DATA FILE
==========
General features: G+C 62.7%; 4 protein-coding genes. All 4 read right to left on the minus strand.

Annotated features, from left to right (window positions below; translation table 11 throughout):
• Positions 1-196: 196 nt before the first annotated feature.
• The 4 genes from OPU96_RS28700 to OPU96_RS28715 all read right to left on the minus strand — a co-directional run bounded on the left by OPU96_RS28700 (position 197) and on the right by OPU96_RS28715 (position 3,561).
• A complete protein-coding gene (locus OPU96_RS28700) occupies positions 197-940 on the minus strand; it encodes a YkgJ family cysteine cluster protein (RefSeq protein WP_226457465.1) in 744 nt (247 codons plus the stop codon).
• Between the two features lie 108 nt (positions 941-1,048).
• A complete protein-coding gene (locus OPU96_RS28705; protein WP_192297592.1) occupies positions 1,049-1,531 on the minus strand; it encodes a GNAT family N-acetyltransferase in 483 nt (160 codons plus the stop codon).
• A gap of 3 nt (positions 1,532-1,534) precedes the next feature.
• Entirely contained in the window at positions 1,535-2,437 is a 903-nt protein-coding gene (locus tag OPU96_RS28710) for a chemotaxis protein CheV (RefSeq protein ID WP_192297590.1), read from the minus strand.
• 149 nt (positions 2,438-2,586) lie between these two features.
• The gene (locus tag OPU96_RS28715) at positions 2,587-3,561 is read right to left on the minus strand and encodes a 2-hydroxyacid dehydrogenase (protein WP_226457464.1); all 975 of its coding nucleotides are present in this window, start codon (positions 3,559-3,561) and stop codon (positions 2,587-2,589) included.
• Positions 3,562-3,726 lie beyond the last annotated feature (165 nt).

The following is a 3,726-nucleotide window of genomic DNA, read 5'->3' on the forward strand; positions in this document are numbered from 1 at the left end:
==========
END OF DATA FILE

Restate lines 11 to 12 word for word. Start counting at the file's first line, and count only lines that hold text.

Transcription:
• The gene (locus tag OPU96_RS28715) at positions 2,587-3,561 is read right to left on the minus strand and encodes a 2-hydroxyacid dehydrogenase (protein WP_226457464.1); all 975 of its coding nucleotides are present in this window, start codon (positions 3,559-3,561) and stop codon (positions 2,587-2,589) included.
• Positions 3,562-3,726 lie beyond the last annotated feature (165 nt).